Solar PV and shading
The benefits of installing solar PV into your home is widely reported, however the effects of solar PV’s biggest limiter isn’t. And this is the reason why so many consumers are not fully aware of the degree to which a partially or temporarily shaded solar PV panel will lose its full working potential.
According to some experts, homeowners could be losing as much as 40 per cent of the potential output of their solar PV installation because of shade. And that isn’t because the whole panel is being shaded. Just 10 per cent shading of a solar PV panel can result in a 50 per cent decline in efficiency according to some reports. And this is due to the way the solar cells are connected.
Traditional solar panel arrays are connected in a series of parallel ‘strings’. If one array is affected by shade, then the losses are passed onto the rest of the chain of cells. To prevent all the cells failing completely, the installation usually includes bypass diodes. These then reroute the current, bypassing the underperforming cells. However, despite stopping the array from failing all together – in the same way a set of Christmas tree lights go off when one bulb has gone – it does restrict the energy from the cells and lowers the entire strings voltage.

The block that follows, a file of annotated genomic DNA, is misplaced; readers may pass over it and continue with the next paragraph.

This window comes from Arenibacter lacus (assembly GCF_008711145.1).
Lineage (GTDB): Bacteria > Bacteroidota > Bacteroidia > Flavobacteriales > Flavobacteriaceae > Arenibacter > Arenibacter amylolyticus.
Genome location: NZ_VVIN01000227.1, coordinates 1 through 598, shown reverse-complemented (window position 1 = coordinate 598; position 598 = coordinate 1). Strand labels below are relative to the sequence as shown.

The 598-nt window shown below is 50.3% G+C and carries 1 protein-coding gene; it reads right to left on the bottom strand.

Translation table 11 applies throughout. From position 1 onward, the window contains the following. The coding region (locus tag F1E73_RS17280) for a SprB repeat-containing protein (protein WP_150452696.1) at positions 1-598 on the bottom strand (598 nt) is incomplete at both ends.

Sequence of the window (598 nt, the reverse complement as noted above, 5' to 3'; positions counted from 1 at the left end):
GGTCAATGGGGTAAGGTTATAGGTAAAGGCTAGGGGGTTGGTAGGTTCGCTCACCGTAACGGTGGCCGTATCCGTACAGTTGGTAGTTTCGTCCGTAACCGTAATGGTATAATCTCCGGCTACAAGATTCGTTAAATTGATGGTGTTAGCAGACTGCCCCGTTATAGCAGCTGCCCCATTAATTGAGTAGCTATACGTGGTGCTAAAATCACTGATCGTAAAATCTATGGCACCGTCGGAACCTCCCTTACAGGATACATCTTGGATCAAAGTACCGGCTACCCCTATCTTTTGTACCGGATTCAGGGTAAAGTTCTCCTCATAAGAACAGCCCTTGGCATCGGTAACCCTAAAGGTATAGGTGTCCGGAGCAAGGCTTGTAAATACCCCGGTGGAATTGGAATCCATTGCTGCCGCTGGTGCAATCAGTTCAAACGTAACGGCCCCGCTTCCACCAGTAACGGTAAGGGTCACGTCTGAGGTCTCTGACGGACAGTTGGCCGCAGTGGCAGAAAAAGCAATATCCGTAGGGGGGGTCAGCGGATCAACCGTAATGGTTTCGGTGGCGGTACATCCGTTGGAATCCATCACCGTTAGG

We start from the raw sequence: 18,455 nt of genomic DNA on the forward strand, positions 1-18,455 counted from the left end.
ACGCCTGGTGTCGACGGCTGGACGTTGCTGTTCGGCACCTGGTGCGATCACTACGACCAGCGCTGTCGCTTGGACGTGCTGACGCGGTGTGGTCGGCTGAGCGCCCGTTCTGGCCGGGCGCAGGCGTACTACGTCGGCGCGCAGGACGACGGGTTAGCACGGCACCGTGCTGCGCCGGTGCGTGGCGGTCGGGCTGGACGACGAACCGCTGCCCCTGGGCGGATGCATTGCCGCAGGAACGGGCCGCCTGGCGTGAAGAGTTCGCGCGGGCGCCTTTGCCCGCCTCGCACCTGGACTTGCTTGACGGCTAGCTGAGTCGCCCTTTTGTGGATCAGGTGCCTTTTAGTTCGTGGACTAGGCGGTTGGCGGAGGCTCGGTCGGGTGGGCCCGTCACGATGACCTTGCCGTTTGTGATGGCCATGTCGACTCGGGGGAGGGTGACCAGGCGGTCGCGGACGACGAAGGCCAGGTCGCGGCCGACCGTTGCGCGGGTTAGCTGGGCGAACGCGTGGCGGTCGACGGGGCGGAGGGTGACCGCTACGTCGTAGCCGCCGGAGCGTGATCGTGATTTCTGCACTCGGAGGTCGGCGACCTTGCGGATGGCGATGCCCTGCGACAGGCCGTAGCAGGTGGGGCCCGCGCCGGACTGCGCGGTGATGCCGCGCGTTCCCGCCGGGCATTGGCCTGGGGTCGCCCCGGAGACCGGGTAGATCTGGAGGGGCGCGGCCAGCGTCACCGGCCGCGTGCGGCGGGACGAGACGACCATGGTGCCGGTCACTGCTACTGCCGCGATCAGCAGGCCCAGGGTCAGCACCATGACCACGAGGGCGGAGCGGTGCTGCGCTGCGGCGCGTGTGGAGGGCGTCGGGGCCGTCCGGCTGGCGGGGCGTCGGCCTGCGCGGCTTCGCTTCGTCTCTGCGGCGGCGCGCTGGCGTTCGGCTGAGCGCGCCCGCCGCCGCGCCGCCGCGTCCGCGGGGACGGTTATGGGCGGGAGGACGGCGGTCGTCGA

The inverter is left to decide whether to optimize the voltage for the underperforming string or to maximise the energy harvested from the strings that haven’t been affected at all. Either way, the inverter will be choosing one of two inefficient options as a result.
However, it has been argued that the impact of shading is sometimes over-exaggerated, especially during the periods of maximum yield. Well-situated solar PV panels on a property at midday and during the summer should only be minimally affected by shading as the sun is high and directly above.
With this in mind, shading is an obstacle for solar PV that needs to be considered and looked into by any potential consumer. The shading can come in many forms, can be seasonal and can be different depending on the objects that create the shade.
A professional solar installer should be able to notify you of potential shade issues when visiting your home to quote you on an installation. But it is worth investigating yourself beforehand, taking into account the changing seasons for trees, shading from the property and surrounding properties chimneys, potential high-rise buildings being erected in the coming years that could restrict your solar system and anything else that could obscure your panels from the sun.